Cal is on the cusp of its first Pac-10 title in 50 years, and yet when the Bears face Arizona on Thursday night at Haas Pavilion there is a decent chance that the game won't be a sellout.
Depending on who you ask on the Cal team, this could be blamed on a) the variety of activities available to Bay Area denizens; b) the need for students to study; or c) a change in the game time that makes it difficult for fans to plan ahead.
Here's another possibility: It's hard to get excited about Cal or any team in the Pac-10 when the conference is at its lowest point in decades. When the Pac-10's top team recently dropped a game to lowly Oregon State by 16 points, when it has a 5-8 mark away from home and is unranked despite opening the year in the top 15, that's a tough product to get excited about.
Still, as the regular season enters its final stretch, the Pac-10's mediocrity has created a parity that should provide a very watchable finish. Eight teams are technically still in the hunt for the regular-season title, with Cal controlling its own destiny, Arizona State a half-game behind, and USC a game back despite playing merely for pride after banning itself from the postseason because of NCAA violations committed under former coach Tim Floyd.
"It is really the time of year when your legacy is defined," Cal forward Theo Robertson said. "We've put ourselves in a position where we can win it and it is exciting. You work all year thinking about these moments, about getting into March."
The question of how many NCAA bids the Pac-10 deserves has been a running debate for most of the season. Recent prognostications have only a single team -- the winner of the conference tournament -- landing a bid. The Mountain West, the Colonial, even the West Coast Conference are predicted to get at-large teams, but not the Pac-10.
Cal forward Jamal Boykin blamed that on the lack of television exposure the Pac-10 receives, and he pointed to Thursday's game against Arizona, which is on ESPN, as an opportunity to right that wrong.
"The people on the selection committee know about the conference. It is their job to watch games," Boykin said. "Being on ESPN is more important for public opinion, for the fans and those with East Coast bias who think the Pac-10 doesn't deserve more than one bid."
Cal probably deserves a little more credit for being a solid team than it currently receives. The Bears only nonconference losses were on the road to Syracuse, Ohio State, New Mexico and Kansas, all tournament teams. Coach Mike Montgomery called the Bears' home loss to UCLA in overtime in January "one that could come back to bite you a little," but otherwise the Bears have not been defeated at Haas Pavilion.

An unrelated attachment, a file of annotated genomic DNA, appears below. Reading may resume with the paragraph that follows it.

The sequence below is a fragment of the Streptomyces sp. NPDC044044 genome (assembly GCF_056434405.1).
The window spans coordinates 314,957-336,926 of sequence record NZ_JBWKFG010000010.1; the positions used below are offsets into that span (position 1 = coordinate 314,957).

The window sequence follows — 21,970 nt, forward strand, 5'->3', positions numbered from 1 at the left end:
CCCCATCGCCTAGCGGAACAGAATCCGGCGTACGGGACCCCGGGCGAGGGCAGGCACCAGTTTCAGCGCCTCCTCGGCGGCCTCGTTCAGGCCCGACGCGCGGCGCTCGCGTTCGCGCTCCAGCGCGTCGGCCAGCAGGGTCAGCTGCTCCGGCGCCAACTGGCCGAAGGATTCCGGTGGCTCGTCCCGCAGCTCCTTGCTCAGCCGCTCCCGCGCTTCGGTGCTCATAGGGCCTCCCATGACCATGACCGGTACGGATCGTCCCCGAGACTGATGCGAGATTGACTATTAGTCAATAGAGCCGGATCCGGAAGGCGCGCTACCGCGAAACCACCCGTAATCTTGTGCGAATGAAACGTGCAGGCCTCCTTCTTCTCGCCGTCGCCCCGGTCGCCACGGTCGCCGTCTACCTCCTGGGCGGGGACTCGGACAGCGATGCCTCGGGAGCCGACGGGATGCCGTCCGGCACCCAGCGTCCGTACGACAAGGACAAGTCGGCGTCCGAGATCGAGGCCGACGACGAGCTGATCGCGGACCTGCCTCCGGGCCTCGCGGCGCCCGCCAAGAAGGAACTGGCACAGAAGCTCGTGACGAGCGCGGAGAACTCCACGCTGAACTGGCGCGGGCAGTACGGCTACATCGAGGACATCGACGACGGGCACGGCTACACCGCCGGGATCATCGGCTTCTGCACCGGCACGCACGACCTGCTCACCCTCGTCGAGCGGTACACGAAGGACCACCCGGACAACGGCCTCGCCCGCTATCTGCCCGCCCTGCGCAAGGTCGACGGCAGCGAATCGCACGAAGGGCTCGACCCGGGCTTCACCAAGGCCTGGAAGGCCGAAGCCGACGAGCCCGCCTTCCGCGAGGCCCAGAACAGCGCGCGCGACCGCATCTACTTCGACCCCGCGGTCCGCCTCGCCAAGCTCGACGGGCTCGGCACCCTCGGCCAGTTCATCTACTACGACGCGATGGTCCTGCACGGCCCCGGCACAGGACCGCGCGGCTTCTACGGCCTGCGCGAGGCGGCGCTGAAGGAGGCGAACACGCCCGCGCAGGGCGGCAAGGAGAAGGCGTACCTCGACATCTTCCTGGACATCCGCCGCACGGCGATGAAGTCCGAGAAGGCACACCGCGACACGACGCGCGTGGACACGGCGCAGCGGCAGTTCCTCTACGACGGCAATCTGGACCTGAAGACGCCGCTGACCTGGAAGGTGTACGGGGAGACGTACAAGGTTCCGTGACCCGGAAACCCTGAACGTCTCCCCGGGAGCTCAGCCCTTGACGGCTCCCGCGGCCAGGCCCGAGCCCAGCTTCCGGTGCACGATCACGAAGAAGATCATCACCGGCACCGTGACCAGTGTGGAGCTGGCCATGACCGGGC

The perception that Cal (18-9, 10-5 in the Pac-10) is not a lock tournament team stems mostly from the rest of the conference's mediocrity, inflated preseason expectations that didn't take into account the Bears' lack of size up front, and nagging injures that contributed to costly setbacks like the one at Oregon State last week. Most recently, center Max Zhang suffered a collapsed lung in practice Monday and will miss Thursday's game.
"We have had a bunch of [key] guys who we are counting on miss some time and it begins to take its toll," Montgomery said. "And some guys have gotten a little out of shape because of the lack of being able to practice."
When healthy and on its game, Cal features three prolific scorers -- Robertson, point guard Jerome Randle and shooting guard Patrick Christopher -- and a few undersized battlers up front, such as Boykin. It's not a perfect team, but it's not an NIT team either, not with an RPI projected to be in the top 25 at season's end.
"If we win Thursday we are probably competing for the championship on Saturday [against Arizona State]," Randle said. "Me, Patrick and Theo talked about building a legacy and it starts right there. Our dream is close to coming true."
If Cal defeats Arizona, then beats the Sun Devils on Saturday and wins at Stanford on March 3, it will have won seven of its final eight regular-season games, own 21 victories and a 13-5 conference record. That should be enough to earn the Bears a bid even if they don't win the conference tournament.
The scenario that might be best for the Pac-10 would be for Cal to finish strong and take the regular-season title but then fall just short in the conference tournament, giving the automatic bid to another team.
"I haven't heard about the NCAA tournament and bids and all that from anyone on this team," Robertson said. "Our mindset has been on winning the Pac-10. If we take care of that, if we take care of our business, all of that will fall in place."